If one dispenses 40 pairs of spectacles a day for 250 working days per year at a profit of £2 per pair, the income generated is £20,000, which will subsidise 400 cataract operations at £50 per operation.

Creating small business to generate income. The hospital may generate income from small businesses (e.g. a tea or coffee shop, a restaurant, or by providing accommodation for the relatives of patients).

It is essential that any activities that support income generation are well managed in order to ensure that the quality of services remain high.

2 Within the community

Local philanthropy. Individuals or local service groups within the community may agree to subsidise outreach clinics, eye surgery for poor patients, or even the purchase of equipment or buildings.

Corporate sponsorship. Similarly, local businesses may agree to sponsor the eye services as part of their commitment to corporate social responsibility, particularly if the service can promote their name or logo (their ‘brand’).

Sometimes, local service organisations, businesses or individuals may want to help directly by providing volunteers. This can have its own challenges, but one should try and use volunteers as best as possible, while ensuring that the quality of services remain high. Volunteers can help translate or help illiterate patients to fill out forms. They can also run a refreshment stall, with the profit going to the eye clinic.

Donations. Some pharmaceutical companies, or other businesses involved in eye care, may provide appropriate donations of essential medicines or equipment. These can be used to lower the cost of the service to low-income patients. Previous issues of the Community Eye Health Journal have contained useful advice for making the most of such donations.2,3

3 At the national level

Government. Ministries of health may provide all the running costs, or they may only provide the salaries of some staff, or a ‘bed or service’ grant. Governments are responsible for health service provision to the population and wherever possible they should be requested and encouraged to provide the funds for eye care services.

National NGOs, foundations or corporations. There may be a national NGO with a mandate to improve eye care which can fund some of the services. Alternatively, a foundation or corporation may be willing to sponsor the service, although this is more likely to be possible for development costs, rather than service provision (running) costs.

Insurance schemes. Some countries have insurance schemes for all or part of the population, which can be used to subsidise or pay for the cost of the service.

4 Internationally

Bilateral or multilateral development aid. Government-to-government aid may fund eye services. Examples are onchocerciasis and trachoma control activities funded through the World Bank and the UK Department for International Development (DfID). This is usually administered by the ministry of health.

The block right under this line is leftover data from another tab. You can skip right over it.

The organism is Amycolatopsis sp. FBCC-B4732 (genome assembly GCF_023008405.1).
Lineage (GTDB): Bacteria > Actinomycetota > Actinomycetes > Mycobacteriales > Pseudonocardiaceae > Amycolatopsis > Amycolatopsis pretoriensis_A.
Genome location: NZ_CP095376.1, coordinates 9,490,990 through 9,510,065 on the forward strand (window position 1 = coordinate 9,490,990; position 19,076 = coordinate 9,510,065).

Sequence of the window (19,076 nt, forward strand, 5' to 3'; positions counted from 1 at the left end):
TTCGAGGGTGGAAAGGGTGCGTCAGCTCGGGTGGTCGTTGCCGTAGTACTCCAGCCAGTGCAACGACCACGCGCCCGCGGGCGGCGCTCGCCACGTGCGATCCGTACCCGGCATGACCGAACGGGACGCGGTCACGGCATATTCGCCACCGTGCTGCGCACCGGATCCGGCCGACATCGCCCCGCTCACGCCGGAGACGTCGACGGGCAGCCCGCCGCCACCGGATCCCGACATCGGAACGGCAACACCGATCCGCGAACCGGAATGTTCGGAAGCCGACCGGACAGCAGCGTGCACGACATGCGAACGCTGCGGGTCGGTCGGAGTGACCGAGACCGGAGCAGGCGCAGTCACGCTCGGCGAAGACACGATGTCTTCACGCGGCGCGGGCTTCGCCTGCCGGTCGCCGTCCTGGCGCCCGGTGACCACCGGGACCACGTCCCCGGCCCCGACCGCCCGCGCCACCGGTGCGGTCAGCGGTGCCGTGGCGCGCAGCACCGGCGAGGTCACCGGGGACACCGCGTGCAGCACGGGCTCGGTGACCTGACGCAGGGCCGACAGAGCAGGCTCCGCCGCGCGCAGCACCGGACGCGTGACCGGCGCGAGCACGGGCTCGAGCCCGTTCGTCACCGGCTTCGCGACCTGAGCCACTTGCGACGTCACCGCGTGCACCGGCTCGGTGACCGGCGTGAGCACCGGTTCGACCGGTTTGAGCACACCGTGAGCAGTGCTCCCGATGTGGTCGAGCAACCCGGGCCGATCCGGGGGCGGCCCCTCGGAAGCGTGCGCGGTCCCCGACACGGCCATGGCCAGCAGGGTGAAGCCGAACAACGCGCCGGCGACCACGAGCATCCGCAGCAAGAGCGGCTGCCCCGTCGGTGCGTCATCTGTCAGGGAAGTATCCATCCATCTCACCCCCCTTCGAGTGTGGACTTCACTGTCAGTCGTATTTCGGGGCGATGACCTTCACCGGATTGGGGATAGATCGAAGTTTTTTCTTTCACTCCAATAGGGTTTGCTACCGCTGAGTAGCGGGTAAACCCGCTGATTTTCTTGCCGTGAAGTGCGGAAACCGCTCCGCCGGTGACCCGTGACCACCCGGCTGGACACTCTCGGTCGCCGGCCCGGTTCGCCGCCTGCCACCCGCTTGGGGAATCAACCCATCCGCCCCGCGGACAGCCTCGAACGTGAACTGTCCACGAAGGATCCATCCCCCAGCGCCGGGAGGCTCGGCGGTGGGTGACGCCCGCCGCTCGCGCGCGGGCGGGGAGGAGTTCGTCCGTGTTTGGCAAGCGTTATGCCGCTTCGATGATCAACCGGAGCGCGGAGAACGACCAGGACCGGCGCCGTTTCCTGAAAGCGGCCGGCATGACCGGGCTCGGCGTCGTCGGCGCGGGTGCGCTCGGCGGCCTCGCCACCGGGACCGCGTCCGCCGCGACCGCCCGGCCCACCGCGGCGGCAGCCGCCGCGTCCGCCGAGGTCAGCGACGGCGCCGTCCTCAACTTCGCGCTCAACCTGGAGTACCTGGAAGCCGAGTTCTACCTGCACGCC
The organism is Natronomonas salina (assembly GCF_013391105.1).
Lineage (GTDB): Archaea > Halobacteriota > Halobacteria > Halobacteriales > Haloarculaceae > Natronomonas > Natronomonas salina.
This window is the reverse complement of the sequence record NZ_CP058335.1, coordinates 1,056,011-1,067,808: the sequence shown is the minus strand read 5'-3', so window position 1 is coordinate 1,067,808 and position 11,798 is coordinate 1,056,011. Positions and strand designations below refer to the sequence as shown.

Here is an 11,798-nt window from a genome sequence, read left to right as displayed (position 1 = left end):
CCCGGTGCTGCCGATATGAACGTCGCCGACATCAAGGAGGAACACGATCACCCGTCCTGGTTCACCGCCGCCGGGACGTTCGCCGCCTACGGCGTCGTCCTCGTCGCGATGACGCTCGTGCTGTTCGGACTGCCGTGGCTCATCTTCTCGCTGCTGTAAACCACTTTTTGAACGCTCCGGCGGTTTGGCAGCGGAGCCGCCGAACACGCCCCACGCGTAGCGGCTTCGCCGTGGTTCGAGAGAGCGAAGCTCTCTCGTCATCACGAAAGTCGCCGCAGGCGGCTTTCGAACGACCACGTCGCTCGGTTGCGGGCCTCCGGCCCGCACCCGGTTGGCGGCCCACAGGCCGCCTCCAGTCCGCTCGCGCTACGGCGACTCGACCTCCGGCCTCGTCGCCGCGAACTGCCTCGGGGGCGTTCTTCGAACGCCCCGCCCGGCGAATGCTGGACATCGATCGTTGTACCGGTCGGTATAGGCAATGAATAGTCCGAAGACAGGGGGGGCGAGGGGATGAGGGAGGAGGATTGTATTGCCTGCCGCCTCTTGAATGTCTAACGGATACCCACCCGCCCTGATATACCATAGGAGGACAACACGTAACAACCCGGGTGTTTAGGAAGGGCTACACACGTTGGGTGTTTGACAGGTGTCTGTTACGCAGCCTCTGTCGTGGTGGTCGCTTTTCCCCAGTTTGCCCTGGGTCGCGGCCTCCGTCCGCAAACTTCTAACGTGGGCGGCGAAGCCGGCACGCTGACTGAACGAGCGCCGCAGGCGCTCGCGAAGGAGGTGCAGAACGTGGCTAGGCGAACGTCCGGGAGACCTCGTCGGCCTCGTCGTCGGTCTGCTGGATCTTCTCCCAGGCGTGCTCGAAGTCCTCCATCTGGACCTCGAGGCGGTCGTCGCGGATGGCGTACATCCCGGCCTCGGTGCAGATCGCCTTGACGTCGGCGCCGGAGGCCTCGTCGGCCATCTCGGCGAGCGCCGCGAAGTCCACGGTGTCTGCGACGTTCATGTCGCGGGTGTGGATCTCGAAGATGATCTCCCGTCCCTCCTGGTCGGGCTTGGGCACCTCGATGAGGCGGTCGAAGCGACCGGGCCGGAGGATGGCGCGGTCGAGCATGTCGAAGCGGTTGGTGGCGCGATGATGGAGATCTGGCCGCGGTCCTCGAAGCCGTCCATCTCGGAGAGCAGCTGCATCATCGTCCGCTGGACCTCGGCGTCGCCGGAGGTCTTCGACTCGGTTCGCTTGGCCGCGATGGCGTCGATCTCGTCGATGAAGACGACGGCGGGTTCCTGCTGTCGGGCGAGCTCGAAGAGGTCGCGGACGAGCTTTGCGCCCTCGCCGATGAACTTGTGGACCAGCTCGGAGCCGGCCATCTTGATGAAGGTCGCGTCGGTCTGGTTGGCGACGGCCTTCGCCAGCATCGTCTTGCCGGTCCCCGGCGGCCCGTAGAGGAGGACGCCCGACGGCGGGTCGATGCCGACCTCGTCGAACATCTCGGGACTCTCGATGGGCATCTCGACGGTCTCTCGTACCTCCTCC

International NGOs. There are many international NGOs (INGOs) which provide support for eye care services. As far as possible it is best to use this support for development costs such as staff training, or one-off equipment costs. It may also be useful for initial start-up costs, until a programme is able to cover its monthly or annual expenditure by generating its own income from patients, the community and national sources. Long-term reliance on INGOs for running costs does not promote financial sustainability and independence.

How to keep quality high

While taking the above steps to reduce costs and increase income, it is essential that the quality of service and patient satisfaction are maintained at the highest levels. Ongoing monitoring of treatment outcomes and patient satisfaction makes it possible to deal with any problems as they arise and to ensure that quality remains high. Previous issues of the Community Eye Health Journal contain useful advice for monitoring clinical outcomes and patient satisfaction.4,5

Top tips to achieve financial sustainability

  • Use what you have well, before looking for more resources.
  • Aim to contain costs by ensuring only essential, generic consumables are bought – in bulk.
  • Employ only essential staff who are well trained and have a clear job description.
  • Promote a positive work culture through objective setting, regular feedback on performance and non-monetary incentives.
  • Develop sources of income closer to you, the direct service provider – this will increase the degree of self-determination available to your programme.
  • Generate income by charging for clinical and non-clinical services, to the extent that you are free to do so.
  • Look to the local community and insurance schemes (if available) for additional sources of income.
  • Use external support to pay for project start-up costs or to meet development costs such as staff training or the purchasing of equipment and instruments.

The suggestions in this article may be easier to apply in the non-government sector than in the government sector; however, the principles of cost containment and income generation are true for all sectors. How one applies them requires adaptation and perhaps a little innovation!


1 For an explanation of full cost recovery, visit: There is also a full cost recovery case study – follow the link to the left of the web page.

2 Cordero I, Murray N, Nkumbe HE. Donations: how to ensure you really benefit. Community Eye Health J 2010;23(73):32-33.

3 Cordero I. Donations of consumables and surgical instruments: how to ensure you really benefit. Community Eye Health J 2011;24(76):41.

4 Comm Eye Health J 2011. Ten years to VISION 2020: Why information matters.

5 Comm Eye Health J 2012. Putting patients at the centre of eye care.